24th February, 1927
His Majesty King George V
Her Majesty Queen Mary
Executive Producer : J.A.Webb
Musical Director : John Weaver
The first Royal Variety Show at the Victoria Palace was enthusiastically received by the occupants of the Royal Box: ‘An excellent performance – I cannot recall ever having seen a better,’ the King remarked afterwards.
Indeed, His Majesty was seen to lean forward on number of occasions from his box, as if anxious to get an even closer look at the acts.
These included impressionist Mona Grey, comedienne Lily Morris, Australian comic Albert Whelan and the singers Flotsam and Jetsam. Of particular amusement to the Royal Box was the comic song by Jack Edge, ‘Could Lloyd George Do it?’.
Parts of the Victoria Palace show were broadcast on the wireless – eagerly listened to the residents of Brinsworth House. Writing in The Stage, a resident wrote: ‘We had all looked forward to the great event, and the Superintendent Mr Thornton had seen to it that the fine four-valve wireless was in trim.
‘There were fifty old pro’s of ages varying from 55 to 90 years, anxiously waiting to hear our younger and more successful brother and sister artistes who were to entertain their Sovereigns.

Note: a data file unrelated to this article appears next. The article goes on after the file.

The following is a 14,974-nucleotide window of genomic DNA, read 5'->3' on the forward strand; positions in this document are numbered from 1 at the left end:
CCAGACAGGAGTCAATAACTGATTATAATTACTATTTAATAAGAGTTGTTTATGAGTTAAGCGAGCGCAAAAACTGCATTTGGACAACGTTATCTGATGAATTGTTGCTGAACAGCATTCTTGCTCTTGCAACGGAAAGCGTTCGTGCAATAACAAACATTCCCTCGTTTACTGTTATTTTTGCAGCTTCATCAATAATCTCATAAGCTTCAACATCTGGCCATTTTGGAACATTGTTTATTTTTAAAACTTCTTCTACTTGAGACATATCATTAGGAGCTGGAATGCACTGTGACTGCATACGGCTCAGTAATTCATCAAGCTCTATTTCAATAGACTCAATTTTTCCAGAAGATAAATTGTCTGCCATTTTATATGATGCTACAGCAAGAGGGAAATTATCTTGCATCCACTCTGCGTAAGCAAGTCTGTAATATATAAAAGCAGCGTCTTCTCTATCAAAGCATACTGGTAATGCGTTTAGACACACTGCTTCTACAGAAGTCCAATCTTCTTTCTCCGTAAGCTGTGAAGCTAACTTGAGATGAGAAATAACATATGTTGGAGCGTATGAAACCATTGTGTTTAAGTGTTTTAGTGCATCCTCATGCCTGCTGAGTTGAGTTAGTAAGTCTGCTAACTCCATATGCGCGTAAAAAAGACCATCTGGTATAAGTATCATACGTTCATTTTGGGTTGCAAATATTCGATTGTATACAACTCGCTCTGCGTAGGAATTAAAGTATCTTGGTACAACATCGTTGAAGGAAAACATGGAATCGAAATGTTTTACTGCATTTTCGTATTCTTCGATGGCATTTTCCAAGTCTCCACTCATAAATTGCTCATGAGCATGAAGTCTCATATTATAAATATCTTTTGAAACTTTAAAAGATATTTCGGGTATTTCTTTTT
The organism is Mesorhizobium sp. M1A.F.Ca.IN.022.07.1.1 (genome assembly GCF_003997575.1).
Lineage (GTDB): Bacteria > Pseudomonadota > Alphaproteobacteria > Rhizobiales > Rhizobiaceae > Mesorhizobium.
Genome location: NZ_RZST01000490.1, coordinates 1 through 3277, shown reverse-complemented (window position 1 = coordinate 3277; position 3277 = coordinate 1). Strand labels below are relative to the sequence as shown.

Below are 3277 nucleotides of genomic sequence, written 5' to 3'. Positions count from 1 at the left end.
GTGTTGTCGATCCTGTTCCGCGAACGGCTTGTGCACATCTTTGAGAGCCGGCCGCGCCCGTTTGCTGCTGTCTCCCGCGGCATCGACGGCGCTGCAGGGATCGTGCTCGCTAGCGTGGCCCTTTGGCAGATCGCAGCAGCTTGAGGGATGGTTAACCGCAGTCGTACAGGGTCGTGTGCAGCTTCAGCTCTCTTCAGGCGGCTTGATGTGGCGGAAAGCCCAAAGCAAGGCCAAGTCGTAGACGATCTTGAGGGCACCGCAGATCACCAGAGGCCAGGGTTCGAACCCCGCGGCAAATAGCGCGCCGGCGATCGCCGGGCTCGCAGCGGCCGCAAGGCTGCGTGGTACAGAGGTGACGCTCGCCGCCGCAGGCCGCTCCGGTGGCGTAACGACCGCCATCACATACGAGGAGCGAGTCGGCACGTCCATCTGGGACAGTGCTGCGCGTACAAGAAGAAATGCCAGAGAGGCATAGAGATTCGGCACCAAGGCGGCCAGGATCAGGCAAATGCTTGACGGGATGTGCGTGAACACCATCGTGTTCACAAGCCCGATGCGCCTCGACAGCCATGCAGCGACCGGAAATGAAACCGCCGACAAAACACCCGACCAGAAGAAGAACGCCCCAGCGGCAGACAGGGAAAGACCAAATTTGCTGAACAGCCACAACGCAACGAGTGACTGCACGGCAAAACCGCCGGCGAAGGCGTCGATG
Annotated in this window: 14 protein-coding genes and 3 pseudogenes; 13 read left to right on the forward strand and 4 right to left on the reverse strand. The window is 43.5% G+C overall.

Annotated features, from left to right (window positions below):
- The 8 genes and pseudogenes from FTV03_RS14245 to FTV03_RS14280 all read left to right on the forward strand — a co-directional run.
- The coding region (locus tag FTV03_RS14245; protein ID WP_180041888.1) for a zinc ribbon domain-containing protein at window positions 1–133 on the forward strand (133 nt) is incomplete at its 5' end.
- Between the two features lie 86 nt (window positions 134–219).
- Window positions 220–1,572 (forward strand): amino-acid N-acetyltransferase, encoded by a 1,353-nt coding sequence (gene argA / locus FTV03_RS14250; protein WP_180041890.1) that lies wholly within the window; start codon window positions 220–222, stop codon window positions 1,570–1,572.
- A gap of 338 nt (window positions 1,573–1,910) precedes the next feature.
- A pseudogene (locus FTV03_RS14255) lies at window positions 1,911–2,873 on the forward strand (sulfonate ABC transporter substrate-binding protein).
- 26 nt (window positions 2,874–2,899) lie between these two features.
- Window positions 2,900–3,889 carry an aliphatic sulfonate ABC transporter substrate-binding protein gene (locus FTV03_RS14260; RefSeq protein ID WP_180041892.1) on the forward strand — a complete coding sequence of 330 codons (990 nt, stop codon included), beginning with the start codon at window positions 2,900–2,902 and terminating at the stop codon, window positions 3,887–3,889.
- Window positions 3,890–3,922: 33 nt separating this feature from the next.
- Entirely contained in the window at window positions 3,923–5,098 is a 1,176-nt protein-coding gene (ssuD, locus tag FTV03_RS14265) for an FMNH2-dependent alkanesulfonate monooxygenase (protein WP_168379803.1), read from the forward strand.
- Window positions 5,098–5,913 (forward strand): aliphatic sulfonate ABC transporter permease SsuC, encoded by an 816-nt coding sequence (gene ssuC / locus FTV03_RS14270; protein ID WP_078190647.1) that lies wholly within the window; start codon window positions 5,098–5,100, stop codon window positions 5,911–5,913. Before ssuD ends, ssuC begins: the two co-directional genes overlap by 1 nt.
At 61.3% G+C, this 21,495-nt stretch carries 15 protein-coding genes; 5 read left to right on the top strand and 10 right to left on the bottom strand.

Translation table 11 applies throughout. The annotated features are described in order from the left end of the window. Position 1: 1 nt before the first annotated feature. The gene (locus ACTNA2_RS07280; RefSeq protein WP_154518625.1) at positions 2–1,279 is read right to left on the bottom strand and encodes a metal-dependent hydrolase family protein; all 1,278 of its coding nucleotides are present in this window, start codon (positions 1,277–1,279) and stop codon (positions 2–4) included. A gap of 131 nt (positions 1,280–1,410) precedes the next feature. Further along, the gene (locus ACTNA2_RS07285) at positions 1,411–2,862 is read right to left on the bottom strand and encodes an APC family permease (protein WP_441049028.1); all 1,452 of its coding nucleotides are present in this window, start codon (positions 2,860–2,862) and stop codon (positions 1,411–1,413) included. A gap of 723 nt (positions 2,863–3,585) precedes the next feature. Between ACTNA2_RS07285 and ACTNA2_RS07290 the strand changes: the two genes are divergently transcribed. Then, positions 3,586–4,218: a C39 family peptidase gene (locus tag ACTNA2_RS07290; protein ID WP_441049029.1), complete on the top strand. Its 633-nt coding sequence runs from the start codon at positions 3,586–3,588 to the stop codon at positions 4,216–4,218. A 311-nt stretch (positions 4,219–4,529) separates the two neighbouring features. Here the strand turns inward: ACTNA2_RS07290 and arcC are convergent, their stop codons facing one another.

‘Old age has crept on the majority of us unawares and found us unprovided for, but thankful to God for the comforts and benefits derived from the efforts of our fellow-members of the profession, from a generous public, and for the wonderful lead given by Their Majesties.
‘The orchestral selection of old-time airs as reminiscent of our own days success. Of our own days of success. We were thrilled by the enthusiastic reception accorded by the audience to the Royal Visitors and the orchestra playing ‘God Save the King’ found us standing to attention.’
The gifted mimic and elocutionist, Mona Grey, was not born with her talent, for it was not until the age of three that Mona began to talk.
When her voice did finally come through, it endowed her with an extraordinary range that won her the sobriquet ‘the vari-voiced artistes’. Her imitations of a loud-speaker, a gramophone, and a cheeky child, astonished and greatly amused audience.
Wee Georgie Wood, described as the ‘Peter Pan of the music halls’, capitalised on his diminutive stature to give his act an unusual quality, and during his turn he took on all the characteristics of a naughty boy, which was reported as one of the major successes of the evening. The climax of his piece was the melodramatic ‘sobbing scene’ from The Blackhand Gang.
One of the highlights of the evening was the dancing of a twelve-year-old girl called ‘Aeda’, who came on during the playing of the century costume, she demonstrated with a verve those rave dance steps of the day – the Charleston and the Black Bottom.
THE VICTORIA GIRLS
MR FLOTSAM & MR JETSAM
3 HUXSTER BROS
24 February, 1927
Victoria Palace Theatre, London